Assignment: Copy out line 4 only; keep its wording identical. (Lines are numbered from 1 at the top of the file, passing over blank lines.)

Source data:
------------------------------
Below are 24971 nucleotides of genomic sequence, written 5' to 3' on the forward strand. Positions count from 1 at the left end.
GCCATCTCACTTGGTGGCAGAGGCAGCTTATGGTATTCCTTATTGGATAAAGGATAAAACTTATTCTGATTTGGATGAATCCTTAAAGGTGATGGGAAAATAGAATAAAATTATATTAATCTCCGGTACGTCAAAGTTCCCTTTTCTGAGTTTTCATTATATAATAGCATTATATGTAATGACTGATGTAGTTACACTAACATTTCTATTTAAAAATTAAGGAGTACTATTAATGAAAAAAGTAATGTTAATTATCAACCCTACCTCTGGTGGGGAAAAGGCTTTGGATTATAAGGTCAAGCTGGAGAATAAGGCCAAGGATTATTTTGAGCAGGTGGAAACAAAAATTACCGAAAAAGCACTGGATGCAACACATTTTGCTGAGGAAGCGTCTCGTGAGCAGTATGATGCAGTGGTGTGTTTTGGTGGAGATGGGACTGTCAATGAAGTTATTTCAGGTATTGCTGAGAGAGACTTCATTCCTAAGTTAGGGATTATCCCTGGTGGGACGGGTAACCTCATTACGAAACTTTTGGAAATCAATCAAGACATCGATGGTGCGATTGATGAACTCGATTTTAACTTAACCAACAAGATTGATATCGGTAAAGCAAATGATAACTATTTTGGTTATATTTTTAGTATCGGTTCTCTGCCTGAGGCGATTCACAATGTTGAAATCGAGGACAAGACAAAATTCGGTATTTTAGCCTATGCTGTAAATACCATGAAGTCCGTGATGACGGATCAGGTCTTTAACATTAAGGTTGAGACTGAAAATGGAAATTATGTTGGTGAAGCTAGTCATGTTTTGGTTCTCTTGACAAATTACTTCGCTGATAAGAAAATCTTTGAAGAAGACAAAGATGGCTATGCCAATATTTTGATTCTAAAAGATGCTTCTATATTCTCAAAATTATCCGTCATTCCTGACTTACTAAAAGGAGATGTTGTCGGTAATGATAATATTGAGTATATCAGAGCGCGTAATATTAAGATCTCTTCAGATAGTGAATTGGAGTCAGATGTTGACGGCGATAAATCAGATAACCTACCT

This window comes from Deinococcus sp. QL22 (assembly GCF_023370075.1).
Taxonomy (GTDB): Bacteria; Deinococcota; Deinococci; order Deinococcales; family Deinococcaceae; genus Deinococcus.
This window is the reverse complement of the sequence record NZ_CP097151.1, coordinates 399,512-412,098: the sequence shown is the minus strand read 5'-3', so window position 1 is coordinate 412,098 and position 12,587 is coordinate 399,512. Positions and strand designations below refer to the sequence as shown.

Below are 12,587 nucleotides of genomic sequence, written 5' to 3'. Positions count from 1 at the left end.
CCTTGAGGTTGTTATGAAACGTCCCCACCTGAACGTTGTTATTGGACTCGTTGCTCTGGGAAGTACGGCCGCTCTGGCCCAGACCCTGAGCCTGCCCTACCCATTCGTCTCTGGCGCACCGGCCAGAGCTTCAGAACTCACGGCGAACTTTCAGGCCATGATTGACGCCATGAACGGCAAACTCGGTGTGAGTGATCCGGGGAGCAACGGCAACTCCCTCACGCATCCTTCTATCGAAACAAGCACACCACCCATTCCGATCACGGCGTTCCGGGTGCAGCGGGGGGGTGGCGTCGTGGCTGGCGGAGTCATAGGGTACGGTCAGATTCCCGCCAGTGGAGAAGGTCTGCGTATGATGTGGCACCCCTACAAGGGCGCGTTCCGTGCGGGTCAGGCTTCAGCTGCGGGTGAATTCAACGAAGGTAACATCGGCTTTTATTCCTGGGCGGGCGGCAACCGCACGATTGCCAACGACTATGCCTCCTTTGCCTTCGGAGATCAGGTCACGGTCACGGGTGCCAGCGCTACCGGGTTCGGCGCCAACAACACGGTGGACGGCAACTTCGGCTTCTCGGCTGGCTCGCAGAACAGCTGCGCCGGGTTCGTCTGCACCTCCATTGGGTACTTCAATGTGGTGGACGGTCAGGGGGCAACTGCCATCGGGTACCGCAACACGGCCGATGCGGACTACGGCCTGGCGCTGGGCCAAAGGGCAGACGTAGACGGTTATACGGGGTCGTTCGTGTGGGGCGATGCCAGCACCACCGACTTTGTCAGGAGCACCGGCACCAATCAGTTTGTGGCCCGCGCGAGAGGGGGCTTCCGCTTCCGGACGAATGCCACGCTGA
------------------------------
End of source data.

Taxonomy (GTDB): Bacteria; Deinococcota; Deinococci; order Deinococcales; family Deinococcaceae; genus Deinococcus.